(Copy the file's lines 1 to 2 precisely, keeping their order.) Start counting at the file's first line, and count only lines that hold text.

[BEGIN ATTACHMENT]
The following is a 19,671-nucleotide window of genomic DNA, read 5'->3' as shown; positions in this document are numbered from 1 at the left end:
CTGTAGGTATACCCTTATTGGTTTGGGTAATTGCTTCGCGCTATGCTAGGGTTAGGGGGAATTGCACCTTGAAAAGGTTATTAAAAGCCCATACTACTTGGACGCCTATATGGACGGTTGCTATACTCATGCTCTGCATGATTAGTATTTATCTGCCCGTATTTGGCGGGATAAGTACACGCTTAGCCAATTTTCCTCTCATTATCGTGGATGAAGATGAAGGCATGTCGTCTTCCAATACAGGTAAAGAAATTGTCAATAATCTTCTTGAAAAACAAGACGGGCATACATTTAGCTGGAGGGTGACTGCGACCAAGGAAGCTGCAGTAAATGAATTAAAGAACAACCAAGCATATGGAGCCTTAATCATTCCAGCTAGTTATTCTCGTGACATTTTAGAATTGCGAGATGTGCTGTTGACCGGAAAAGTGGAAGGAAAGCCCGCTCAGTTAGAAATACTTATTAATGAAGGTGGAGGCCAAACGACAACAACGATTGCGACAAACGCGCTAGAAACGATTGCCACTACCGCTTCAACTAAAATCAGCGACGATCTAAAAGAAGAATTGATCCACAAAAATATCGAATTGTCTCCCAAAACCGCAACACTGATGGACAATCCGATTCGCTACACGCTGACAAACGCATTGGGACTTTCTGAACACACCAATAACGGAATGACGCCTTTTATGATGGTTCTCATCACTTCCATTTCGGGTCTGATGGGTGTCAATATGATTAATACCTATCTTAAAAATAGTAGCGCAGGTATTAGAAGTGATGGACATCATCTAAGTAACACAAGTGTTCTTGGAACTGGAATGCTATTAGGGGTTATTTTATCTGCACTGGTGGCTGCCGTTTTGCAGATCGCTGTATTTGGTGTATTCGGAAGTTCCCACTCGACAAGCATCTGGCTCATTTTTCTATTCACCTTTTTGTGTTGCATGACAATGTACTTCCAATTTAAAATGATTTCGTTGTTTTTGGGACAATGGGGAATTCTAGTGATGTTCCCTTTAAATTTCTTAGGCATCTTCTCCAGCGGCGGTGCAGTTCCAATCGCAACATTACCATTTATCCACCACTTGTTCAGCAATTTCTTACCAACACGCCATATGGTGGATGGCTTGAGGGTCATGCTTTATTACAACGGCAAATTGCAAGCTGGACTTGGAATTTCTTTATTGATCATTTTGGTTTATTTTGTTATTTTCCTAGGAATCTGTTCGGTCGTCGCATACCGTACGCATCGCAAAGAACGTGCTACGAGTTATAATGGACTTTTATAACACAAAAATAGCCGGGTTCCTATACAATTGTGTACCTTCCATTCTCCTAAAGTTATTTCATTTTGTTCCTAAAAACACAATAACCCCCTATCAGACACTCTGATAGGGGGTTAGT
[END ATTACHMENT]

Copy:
The following is a 19,671-nucleotide window of genomic DNA, read 5'->3' as shown; positions in this document are numbered from 1 at the left end:
CTGTAGGTATACCCTTATTGGTTTGGGTAATTGCTTCGCGCTATGCTAGGGTTAGGGGGAATTGCACCTTGAAAAGGTTATTAAAAGCCCATACTACTTGGACGCCTATATGGACGGTTGCTATACTCATGCTCTGCATGATTAGTATTTATCTGCCCGTATTTGGCGGGATAAGTACACGCTTAGCCAATTTTCCTCTCATTATCGTGGATGAAGATGAAGGCATGTCGTCTTCCAATACAGGTAAAGAAATTGTCAATAATCTTCTTGAAAAACAAGACGGGCATACATTTAGCTGGAGGGTGACTGCGACCAAGGAAGCTGCAGTAAATGAATTAAAGAACAACCAAGCATATGGAGCCTTAATCATTCCAGCTAGTTATTCTCGTGACATTTTAGAATTGCGAGATGTGCTGTTGACCGGAAAAGTGGAAGGAAAGCCCGCTCAGTTAGAAATACTTATTAATGAAGGTGGAGGCCAAACGACAACAACGATTGCGACAAACGCGCTAGAAACGATTGCCACTACCGCTTCAACTAAAATCAGCGACGATCTAAAAGAAGAATTGATCCACAAAAATATCGAATTGTCTCCCAAAACCGCAACACTGATGGACAATCCGATTCGCTACACGCTGACAAACGCATTGGGACTTTCTGAACACACCAATAACGGAATGACGCCTTTTATGATGGTTCTCATCACTTCCATTTCGGGTCTGATGGGTGTCAATATGATTAATACCTATCTTAAAAATAGTAGCGCAGGTATTAGAAGTGATGGACATCATCTAAGTAACACAAGTGTTCTTGGAACTGGAATGCTATTAGGGGTTATTTTATCTGCACTGGTGGCTGCCGTTTTGCAGATCGCTGTATTTGGTGTATTCGGAAGTTCCCACTCGACAAGCATCTGGCTCATTTTTCTATTCACCTTTTTGTGTTGCATGACAATGTACTTCCAATTTAAAATGATTTCGTTGTTTTTGGGACAATGGGGAATTCTAGTGATGTTCCCTTTAAATTTCTTAGGCATCTTCTCCAGCGGCGGTGCAGTTCCAATCGCAACATTACCATTTATCCACCACTTGTTCAGCAATTTCTTACCAACACGCCATATGGTGGATGGCTTGAGGGTCATGCTTTATTACAACGGCAAATTGCAAGCTGGACTTGGAATTTCTTTATTGATCATTTTGGTTTATTTTGTTATTTTCCTAGGAATCTGTTCGGTCGTCGCATACCGTACGCATCGCAAAGAACGTGCTACGAGTTATAATGGACTTTTATAACACAAAAATAGCCGGGTTCCTATACAATTGTGTACCTTCCATTCTCCTAAAGTTATTTCATTTTGTTCCTAAAAACACAATAACCCCCTATCAGACACTCTGATAGGGGGTTAGT